White House Back to Square One on Tax Reform?

Cornelia Mascio
Aprile 16, 2017

In an interview that aired Wednesday morning with Fox Business Network's Maria Bartiromo, President Trump outlined his priorities for overhauling healthcare and passing a "phenomenal" tax reform.

"Donald Trump's tax returns will help us answer the question: Does Trump really have America's best interests at heart?" said Susan Lerner, executive director at Common Cause New York, one of the sponsors of the march.

"That I think is their motivation", said Marc Gerson, vice chairman of the tax department at Miller & Chevalier and a former tax counsel to the House Ways and Means Committee.

"You will have a White House-Donald Trump tax plan that we are going to take down to the Hill and try and sell", he said.

Meanwhile, perhaps having read the writing on the Capitol rotunda wall, the White House is reportedly "going back to the drawing board for Republican consensus to overhaul" the tax system. Rather than accepting a bill written by the lawmakers, White House officials are taking a more active role.

Republicans figured they'd be toasting victory on Obamacare by now, and would be well on their way to crafting a 2018 budget that would pave the way for the tax code overhaul. Chuck Schumer (D-NY) vowed that Trump's hostage taking would fail, "President Trump is threatening to hold hostage health care for millions of Americans, many of whom voted for him, to achieve a political goal of repeal that would take health care away from millions more".

Either way, whether the president realizes this or not, the same problems that derailed his health care bill last month haven't gone away - and nearly certainly won't go away. Republicans are split on each of these measures, though, and Trump has repeatedly changed the approach for each.

"Member discussions continue, but we have no schedule updates to report at this time", said Ryan spokeswoman AshLee Strong.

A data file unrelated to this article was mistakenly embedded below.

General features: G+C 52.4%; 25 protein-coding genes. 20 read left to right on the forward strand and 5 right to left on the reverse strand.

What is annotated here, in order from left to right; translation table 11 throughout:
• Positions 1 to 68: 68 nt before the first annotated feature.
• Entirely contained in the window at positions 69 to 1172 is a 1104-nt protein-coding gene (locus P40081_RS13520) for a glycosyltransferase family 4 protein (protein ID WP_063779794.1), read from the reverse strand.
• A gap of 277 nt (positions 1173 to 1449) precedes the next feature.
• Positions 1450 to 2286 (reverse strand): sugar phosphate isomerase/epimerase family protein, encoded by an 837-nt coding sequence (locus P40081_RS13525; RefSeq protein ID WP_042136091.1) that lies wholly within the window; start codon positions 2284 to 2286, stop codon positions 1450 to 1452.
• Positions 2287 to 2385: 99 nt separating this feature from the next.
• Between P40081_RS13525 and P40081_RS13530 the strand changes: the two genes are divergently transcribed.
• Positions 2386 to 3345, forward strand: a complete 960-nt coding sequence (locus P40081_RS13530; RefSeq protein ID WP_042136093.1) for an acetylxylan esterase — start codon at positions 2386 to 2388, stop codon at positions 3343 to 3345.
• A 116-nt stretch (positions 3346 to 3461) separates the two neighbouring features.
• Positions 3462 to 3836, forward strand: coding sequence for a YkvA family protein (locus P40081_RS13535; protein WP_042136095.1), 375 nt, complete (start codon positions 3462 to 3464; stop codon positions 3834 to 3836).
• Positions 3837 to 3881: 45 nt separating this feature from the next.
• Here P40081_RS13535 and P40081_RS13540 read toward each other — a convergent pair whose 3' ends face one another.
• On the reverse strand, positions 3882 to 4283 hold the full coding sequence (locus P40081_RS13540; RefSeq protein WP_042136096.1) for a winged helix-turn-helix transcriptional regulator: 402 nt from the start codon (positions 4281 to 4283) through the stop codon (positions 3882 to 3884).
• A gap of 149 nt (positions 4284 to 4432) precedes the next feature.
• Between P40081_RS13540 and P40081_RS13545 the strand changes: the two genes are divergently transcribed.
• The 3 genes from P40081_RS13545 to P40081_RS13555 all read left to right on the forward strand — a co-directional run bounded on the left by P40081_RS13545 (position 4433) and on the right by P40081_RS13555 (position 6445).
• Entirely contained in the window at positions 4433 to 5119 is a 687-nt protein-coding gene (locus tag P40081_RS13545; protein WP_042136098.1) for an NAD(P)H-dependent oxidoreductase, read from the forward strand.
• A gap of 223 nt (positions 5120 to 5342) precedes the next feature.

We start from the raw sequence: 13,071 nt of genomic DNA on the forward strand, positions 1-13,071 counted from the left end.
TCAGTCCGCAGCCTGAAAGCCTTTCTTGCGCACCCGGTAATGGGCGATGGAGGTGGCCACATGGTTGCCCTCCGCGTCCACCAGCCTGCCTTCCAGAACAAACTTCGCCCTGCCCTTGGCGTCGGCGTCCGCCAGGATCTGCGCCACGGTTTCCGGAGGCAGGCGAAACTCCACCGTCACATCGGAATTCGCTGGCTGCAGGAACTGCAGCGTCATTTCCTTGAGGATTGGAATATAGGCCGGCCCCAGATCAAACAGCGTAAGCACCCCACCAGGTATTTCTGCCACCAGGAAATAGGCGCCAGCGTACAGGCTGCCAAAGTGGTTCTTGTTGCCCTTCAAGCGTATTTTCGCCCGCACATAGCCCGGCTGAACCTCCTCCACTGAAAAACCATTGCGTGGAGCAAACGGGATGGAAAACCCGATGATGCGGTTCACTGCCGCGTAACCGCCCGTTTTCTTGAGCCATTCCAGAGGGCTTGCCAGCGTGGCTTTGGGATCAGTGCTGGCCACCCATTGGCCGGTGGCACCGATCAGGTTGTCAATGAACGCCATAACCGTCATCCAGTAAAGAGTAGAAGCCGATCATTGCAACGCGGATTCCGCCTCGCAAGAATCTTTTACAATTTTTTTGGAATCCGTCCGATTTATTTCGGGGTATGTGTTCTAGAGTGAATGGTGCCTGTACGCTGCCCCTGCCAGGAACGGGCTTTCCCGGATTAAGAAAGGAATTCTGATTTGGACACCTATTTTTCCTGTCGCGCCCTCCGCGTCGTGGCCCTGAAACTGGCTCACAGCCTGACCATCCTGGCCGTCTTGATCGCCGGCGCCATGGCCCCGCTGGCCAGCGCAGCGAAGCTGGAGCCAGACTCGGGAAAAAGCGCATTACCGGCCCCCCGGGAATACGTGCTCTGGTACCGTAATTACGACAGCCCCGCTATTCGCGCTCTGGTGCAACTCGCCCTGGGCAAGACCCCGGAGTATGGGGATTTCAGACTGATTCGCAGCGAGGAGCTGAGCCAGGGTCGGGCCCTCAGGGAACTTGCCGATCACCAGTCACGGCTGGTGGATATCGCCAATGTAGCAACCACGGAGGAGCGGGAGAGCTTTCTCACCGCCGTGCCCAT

It's unclear who the White House is listening to as it cobbles together a proposal to cut both corporate and individual taxes as Trump promised during the 2016 presidential campaign. Mulvaney made similar comments on CNN.

The White House is trying to learn the lessons from health care.

Companies and investors have been eagerly awaiting an overhaul to the US tax system that the administration has promised will lower corporate taxes and make it easier to bring money back from overseas. Brady has proposed a border adjustment system, which would eliminate corporate deductions on imports, to raise $1 trillion over 10 years that could fund lower corporate tax rates. "Now they're dealing with the realities of a closely divided Congress and a president who wants a win on this key, signature issue", said one business lobbyist, who spoke on condition of anonymity.

Democrats would love a real infrastructure bill that put people to work repairing or replacing crumbling bridges, building tunnels to improve transit in congested areas-you could list important projects pretty much all day. "I don't like the word 'adjustment, ' because our country gets taken advantage of, to use a nice term, by every other country in the world". "Tax reform's got to be responsible and it's got to be progressive", said Sen.

But Trump offered a big caveat: "I'm not saying that's what I'm doing".

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